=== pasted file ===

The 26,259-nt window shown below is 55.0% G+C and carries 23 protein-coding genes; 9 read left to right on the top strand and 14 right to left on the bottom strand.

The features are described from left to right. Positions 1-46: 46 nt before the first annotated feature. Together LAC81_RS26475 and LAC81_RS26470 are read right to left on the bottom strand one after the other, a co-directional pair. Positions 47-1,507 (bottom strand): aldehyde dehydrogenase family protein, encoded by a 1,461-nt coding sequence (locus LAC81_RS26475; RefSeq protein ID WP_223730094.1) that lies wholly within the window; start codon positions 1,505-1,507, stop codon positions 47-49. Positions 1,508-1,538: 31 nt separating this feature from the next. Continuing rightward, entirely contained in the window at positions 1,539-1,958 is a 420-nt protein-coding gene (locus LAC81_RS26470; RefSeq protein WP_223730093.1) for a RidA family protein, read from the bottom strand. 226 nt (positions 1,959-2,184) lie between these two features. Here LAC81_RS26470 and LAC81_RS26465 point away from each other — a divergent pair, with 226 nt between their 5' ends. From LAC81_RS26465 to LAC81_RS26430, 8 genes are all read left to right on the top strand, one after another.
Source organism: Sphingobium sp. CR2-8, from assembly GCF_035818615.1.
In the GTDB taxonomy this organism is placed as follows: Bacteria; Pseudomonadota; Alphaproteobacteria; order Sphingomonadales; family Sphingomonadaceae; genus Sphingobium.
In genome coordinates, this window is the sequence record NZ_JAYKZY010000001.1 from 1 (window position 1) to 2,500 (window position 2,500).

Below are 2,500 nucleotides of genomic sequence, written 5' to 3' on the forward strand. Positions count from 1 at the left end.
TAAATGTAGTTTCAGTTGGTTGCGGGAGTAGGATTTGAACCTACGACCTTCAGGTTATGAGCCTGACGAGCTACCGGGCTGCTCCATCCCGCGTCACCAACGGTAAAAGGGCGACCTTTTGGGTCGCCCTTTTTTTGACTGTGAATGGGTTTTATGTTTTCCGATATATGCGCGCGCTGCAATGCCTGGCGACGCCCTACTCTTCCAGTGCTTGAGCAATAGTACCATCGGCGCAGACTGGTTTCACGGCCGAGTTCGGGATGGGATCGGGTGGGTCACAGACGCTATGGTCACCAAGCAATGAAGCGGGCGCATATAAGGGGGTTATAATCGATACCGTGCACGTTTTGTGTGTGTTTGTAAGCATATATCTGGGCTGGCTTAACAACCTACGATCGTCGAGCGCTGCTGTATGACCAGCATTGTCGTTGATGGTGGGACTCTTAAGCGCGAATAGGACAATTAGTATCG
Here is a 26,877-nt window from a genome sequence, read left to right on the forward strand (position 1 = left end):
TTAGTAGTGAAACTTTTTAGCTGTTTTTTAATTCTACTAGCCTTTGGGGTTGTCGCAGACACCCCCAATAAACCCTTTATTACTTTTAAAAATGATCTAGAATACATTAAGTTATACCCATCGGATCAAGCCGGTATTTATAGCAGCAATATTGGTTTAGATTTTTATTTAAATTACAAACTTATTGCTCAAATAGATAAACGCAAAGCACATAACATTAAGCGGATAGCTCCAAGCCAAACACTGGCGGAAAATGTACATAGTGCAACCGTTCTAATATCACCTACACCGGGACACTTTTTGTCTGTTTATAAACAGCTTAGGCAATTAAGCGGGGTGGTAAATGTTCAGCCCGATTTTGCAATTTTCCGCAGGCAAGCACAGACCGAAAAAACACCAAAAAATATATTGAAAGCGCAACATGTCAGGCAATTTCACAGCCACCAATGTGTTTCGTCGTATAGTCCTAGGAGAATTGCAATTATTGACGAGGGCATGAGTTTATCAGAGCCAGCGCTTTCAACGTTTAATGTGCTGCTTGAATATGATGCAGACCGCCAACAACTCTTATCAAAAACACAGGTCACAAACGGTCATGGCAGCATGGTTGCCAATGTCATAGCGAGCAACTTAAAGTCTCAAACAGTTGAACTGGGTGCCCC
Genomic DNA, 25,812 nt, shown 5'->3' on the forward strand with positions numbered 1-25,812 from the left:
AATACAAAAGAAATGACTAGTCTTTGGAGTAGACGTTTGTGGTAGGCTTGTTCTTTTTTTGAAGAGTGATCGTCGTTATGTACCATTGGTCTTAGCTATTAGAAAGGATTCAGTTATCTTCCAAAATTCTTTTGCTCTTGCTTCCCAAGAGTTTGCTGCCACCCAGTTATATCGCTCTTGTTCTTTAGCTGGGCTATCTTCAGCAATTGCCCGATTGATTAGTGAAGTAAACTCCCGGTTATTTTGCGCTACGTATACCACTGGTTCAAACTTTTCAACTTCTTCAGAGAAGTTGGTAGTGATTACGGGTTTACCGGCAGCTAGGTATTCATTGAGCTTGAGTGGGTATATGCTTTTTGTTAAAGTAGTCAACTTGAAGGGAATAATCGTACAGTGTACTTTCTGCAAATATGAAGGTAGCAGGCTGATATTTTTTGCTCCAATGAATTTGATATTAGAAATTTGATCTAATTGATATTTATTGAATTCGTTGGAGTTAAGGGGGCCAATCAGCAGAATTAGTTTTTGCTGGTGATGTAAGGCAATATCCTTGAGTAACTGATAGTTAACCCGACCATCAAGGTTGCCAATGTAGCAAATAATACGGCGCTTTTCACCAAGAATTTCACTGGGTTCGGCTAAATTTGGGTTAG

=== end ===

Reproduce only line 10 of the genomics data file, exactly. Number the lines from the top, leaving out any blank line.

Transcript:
Genomic DNA, 25,812 nt, shown 5'->3' on the forward strand with positions numbered 1-25,812 from the left: